How Do I Bud Graft a Lemon Tree?

“I need help grafting a lemon tree branch to my small lemon tree (3 ft. tall). How soon should I graft the tree so the fruit can grow, or is 3 ft. tall OK to graft? What is the best technique for grafting? Is there any plant hormone that I should use for the best results?” Question from Elaine of Daytona Beach, Florida

Answer: Your lemon tree is not too small for grafting. It is not too tricky to graft lemon tree scion onto a dwarf plant (rootstock) as long as the two are compatible, you use healthy stock, and you follow all directions. There are a couple of methods you can try, which do not require supplementary hormones. You will need some special materials, and timing is important when grafting plants.

From what I have read, citrus trees should be ‘bud grafted’ using techniques called ‘chip budding’ or ‘t-budding.’ So, you will be grafting buds rather than branches. Bud-grafting of citrus is best done from mid-spring to fall when plants are actively growing, and it is easy to cut away buds.

Bud Grafting Citrus Trees

Grafting tape protects the graft union and holds in moisture while the bud and rootstock grow together.


Directions: (Click here for more elaborate steps with visual guides for chip budding. Click here for a more elaborate description of t-budding.)

  1. Clean: Clean your grafting knife with alcohol and paper towels between cutting each bud and branch.
  2. Collect: Collect bud-wood using your knife. Be sure to cut away the bud leaving a long chip of wood at the base (see above) to supply it with nutrients and create a good union.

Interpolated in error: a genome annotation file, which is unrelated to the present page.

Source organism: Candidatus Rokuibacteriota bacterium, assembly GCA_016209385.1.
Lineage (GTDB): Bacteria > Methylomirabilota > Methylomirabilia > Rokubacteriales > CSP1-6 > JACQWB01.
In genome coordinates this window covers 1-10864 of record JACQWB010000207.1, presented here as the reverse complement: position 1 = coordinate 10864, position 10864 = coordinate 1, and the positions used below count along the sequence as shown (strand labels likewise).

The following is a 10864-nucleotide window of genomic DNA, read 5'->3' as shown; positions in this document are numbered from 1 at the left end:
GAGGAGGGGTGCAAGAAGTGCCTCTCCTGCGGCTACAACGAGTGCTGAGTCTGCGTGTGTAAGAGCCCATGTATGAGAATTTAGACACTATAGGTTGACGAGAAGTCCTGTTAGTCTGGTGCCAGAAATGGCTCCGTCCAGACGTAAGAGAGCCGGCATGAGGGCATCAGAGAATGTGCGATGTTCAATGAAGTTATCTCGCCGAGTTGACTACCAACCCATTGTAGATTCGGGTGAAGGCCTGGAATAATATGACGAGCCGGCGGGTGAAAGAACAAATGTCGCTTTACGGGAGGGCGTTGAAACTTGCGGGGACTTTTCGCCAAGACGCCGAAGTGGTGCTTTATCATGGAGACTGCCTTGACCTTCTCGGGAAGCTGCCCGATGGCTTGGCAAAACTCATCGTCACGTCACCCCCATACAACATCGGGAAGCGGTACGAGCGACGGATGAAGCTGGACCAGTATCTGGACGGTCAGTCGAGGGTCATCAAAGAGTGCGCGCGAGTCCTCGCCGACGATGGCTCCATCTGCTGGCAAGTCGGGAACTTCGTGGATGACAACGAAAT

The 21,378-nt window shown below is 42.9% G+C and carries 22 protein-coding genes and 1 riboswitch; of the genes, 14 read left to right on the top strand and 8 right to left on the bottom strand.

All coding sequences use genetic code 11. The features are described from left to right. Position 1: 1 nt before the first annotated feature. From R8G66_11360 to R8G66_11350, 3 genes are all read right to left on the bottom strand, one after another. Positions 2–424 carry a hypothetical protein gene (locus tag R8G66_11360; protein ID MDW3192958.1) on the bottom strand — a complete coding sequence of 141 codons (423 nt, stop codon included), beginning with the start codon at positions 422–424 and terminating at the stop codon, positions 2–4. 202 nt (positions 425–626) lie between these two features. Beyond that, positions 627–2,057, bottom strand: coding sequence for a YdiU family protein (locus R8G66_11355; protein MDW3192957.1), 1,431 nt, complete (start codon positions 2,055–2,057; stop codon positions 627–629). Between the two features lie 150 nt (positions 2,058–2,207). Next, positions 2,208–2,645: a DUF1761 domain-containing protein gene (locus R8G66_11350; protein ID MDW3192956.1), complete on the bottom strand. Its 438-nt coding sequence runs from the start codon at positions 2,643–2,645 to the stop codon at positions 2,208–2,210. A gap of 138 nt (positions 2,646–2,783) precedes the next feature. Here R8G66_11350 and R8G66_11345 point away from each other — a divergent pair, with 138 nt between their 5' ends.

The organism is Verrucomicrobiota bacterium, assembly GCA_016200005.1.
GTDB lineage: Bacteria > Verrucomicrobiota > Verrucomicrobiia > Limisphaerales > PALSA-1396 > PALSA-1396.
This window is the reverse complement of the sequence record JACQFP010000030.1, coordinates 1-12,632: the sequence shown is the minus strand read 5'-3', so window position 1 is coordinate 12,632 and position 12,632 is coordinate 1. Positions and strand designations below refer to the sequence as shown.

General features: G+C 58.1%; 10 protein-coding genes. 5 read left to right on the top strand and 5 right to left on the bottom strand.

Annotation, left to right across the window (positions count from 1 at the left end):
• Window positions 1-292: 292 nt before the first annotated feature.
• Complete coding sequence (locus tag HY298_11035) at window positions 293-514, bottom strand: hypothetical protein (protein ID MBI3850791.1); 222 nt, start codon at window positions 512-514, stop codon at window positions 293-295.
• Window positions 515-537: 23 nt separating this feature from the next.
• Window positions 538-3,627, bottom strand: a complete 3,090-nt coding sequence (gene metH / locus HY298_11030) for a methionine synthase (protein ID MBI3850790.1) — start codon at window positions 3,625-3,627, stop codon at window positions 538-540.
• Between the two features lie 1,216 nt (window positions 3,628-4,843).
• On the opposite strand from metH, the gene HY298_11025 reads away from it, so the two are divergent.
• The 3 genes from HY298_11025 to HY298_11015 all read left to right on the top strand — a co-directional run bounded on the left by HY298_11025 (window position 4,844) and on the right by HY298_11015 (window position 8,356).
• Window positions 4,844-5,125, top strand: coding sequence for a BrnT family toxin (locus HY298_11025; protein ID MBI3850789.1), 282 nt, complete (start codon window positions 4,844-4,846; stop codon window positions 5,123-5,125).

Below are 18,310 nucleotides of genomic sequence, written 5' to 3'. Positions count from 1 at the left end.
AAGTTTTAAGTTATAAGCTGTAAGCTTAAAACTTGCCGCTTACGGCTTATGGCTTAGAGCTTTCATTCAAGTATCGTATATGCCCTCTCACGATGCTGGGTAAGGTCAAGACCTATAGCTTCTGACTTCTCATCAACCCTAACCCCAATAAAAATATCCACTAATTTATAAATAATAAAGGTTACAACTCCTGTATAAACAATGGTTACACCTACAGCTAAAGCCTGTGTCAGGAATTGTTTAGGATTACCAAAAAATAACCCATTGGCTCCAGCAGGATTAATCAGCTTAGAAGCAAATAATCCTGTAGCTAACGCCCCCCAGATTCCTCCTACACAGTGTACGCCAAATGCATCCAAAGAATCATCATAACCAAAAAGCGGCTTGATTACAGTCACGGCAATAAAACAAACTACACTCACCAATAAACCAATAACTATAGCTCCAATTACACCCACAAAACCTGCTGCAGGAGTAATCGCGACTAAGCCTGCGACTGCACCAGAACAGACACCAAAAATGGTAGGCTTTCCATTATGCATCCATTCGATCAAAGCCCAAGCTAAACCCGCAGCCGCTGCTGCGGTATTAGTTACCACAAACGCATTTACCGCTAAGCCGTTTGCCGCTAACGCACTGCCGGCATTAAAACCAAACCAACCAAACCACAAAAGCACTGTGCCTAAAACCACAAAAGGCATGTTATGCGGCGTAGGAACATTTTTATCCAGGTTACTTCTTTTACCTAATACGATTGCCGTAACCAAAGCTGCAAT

3. Incise: Make an incision on the rootstock (as shown above).
  4. Graft: Slide your buds into incisions so that they fit well.
  5. Wrap: Wrap the buds with grafting tape.
  6. Tend: Tend to the bud for three or four weeks. Rewrap it if the film becomes loose.
  7. Unwrap: After a month or so, unwrap the buds. The grafted buds should look healthy, and you should see a union of cells and tissue between the bud and branch.
  8. Force Growth: Next you must force the bud to grow by damaging the stem above it so that your new grafted bud is the primary bud at the top of the branch. Identify the closest bud above your grafted bud, cut it in half, and bend it downward. This will encourage your new grafted bud to “take charge” and grow as the primary bud on the branch.

For more details, please click on the links above. They provide full grafting guides for citrus along with lots of informative visuals.

Happy grafting!

Jessie Keith

Black Gold Horticulturist


Plants are the lens Jessie views the world through because they’re all-sustaining. (“They feed, clothe, house and heal us. They produce the air we breathe and even make us smell pretty.”) She’s a garden writer and photographer with degrees in both horticulture and plant biology from Purdue and Michigan State Universities. Her degrees were bolstered by internships at Longwood Gardens and the American Horticultural Society. She has since worked for many horticultural institutions and companies and now manages communications for Sun Gro Horticulture, the parent company of Black Gold. Her joy is sharing all things green and lovely with her two daughters.

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